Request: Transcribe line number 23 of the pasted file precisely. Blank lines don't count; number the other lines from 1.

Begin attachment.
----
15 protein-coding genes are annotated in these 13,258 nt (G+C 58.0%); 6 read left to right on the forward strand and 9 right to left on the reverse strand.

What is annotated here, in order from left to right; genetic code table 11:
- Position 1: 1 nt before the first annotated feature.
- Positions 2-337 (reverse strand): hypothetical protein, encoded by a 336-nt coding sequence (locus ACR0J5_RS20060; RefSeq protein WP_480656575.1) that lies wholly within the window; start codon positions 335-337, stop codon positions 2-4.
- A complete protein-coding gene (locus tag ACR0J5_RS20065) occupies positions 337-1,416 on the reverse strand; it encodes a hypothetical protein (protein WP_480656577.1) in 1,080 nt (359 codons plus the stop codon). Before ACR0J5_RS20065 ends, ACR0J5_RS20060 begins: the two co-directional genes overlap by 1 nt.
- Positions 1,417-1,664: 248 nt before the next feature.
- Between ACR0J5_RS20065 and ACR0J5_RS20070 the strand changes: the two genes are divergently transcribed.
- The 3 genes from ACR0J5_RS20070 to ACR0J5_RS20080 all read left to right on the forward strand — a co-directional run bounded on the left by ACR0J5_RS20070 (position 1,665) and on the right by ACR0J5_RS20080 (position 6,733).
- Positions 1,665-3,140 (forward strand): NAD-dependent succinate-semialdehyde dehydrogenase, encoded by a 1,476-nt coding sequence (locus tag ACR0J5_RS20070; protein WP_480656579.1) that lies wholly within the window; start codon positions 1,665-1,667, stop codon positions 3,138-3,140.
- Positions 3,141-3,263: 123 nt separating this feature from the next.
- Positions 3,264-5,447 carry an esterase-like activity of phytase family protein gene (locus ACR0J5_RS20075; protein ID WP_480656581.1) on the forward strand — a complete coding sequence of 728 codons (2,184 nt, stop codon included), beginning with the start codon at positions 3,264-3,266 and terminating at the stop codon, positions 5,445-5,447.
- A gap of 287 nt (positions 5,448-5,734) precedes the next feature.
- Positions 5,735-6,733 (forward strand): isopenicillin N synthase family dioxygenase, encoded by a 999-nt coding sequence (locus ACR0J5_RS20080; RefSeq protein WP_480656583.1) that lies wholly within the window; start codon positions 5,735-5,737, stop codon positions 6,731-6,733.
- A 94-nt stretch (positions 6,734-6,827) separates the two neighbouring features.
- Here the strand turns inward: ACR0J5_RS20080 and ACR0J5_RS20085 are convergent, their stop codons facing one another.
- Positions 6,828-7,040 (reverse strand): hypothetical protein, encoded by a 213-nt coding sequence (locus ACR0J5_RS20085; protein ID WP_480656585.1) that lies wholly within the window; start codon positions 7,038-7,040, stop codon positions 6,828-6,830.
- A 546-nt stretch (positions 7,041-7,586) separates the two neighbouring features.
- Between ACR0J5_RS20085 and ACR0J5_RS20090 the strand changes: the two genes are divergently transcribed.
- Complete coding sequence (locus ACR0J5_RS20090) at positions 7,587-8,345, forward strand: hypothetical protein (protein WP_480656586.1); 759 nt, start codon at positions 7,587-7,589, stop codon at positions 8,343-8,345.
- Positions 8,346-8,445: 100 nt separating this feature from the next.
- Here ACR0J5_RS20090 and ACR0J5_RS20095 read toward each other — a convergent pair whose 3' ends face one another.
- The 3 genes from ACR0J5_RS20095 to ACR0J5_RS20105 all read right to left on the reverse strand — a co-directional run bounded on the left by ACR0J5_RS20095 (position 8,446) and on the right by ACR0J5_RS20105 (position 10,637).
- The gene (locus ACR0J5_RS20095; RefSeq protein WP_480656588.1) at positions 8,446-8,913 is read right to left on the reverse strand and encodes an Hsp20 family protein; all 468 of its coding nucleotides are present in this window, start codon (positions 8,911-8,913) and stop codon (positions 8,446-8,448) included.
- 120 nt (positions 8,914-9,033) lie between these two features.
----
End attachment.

- The gene (locus ACR0J5_RS20095; RefSeq protein WP_480656588.1) at positions 8,446-8,913 is read right to left on the reverse strand and encodes an Hsp20 family protein; all 468 of its coding nucleotides are present in this window, start codon (positions 8,911-8,913) and stop codon (positions 8,446-8,448) included.